african elephants


In my history of graphic design class we created art nouveau posters! For this project we had to make advertisements while incorporating this style.
I chose to make an ad for Carl Akeley’s exhibits. Carl Akeley is well known taxidermist and conservationist. You can see his work today at the Chicago Field Museum!  In my poster I illustrated Carl Akeley’s fighting elephants. He and his wife Delia were sent on an expedition to Africa to retrieve some specimens for the Field Museum. On the expedition Delia was responsible for taking down the bigger bull elephant while Carl had been trampled and shot down his (smaller bull elephant) in self defense.Although these weren’t the first elephants that Carl had stuffed.

P.T. Barnum’s jumbo died in a freak train accident and Carl was called to the scene to stuff the elephant. Jumbo was THE FIRST ELEPHANT to ever be stuffed.

And here at the bottom of the poster I illustrated Carl Akeley’s “Four Seasons”. During the time, white tailed deer were considered endangered. Carl wanted to be able to educate the public on these animals even if they were to go extinct. But obviously today the deer are far from endangered.

So Carl collected a total of 16 deer during each of the four seasons. For each season he made sure to collect a buck, a doe and fawns. (I didn’t have enough room to illustrate all of the deer in each section.) He did a phenomenal job at capturing every little detail of how the deer might have looked when moving to the veins and position of the ears.

As for the foliage Delia and Carl MADE every single leaf, tree and shrub in sight of each diorama. They made the foliage by making wax and metal molds, and then painted everything. The snow was created using powdered sugar (with a pinch of arsenic to keep the bugs from eating the sugar.)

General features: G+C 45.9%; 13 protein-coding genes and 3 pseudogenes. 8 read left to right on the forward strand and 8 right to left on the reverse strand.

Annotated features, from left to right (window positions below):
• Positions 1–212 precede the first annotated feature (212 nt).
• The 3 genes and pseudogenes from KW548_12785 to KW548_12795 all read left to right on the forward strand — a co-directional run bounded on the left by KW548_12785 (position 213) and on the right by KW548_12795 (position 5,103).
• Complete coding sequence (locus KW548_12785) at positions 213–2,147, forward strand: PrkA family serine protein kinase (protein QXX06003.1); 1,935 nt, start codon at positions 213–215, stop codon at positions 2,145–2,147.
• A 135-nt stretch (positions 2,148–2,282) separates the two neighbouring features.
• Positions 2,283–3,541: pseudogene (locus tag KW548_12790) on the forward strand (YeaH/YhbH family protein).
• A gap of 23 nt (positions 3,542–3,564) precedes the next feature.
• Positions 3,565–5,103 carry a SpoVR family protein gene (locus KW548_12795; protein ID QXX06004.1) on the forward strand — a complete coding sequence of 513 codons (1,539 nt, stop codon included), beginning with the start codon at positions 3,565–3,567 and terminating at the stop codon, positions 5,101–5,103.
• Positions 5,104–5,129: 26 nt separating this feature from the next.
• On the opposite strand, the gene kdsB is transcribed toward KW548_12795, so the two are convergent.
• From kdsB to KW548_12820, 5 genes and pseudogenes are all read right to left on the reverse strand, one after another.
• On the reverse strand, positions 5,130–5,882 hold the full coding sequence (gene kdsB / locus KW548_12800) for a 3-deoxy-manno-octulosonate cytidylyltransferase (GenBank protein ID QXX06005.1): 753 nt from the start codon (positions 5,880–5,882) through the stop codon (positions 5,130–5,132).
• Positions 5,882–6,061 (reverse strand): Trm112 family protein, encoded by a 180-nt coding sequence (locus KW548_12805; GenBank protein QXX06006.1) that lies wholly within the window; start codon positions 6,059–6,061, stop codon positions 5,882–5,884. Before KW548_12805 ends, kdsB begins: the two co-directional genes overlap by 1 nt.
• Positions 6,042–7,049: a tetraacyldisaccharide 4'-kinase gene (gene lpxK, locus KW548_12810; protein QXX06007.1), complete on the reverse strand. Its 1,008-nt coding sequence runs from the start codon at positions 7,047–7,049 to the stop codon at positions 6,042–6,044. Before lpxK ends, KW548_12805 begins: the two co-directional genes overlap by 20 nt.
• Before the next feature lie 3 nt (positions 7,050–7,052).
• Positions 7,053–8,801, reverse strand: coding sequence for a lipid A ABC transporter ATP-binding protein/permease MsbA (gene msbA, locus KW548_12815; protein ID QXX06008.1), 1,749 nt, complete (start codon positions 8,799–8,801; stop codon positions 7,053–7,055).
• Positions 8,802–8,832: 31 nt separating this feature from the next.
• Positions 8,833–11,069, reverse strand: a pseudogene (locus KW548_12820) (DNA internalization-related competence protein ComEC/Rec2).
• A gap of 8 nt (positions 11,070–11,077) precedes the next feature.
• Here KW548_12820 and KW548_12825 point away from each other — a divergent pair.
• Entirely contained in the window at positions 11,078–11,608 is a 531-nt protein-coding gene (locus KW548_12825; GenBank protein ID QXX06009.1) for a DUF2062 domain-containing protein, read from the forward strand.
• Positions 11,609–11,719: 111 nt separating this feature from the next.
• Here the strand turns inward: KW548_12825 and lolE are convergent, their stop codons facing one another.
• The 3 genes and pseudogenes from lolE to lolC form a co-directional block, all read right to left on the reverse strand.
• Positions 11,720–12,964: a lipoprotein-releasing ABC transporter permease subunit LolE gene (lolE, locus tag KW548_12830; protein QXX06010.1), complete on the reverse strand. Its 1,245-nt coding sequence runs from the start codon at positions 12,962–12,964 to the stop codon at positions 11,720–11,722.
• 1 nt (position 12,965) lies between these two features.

President Obama proposed a new rule yesterday at a press conference in Kenya, which would “ban the sale of virtually all ivory across state lines.” Current U.S. ivory regulations mainly concern the import and export of ivory into and out of the country but allows some ivory trading between states. The new regulation would restrict interstate ivory trade to items that are over the age of 100 years old or contain a minuscule amount of ivory. There would also be new restrictions on international trade.  

According to Time Magazine, “In addition to protecting elephants, the regulations will promote economic growth in Africa in the many countries rely on wildlife-based tourism, officials said. It will also aid the fight against terrorist groups that fund their efforts with money from the ivory trade.”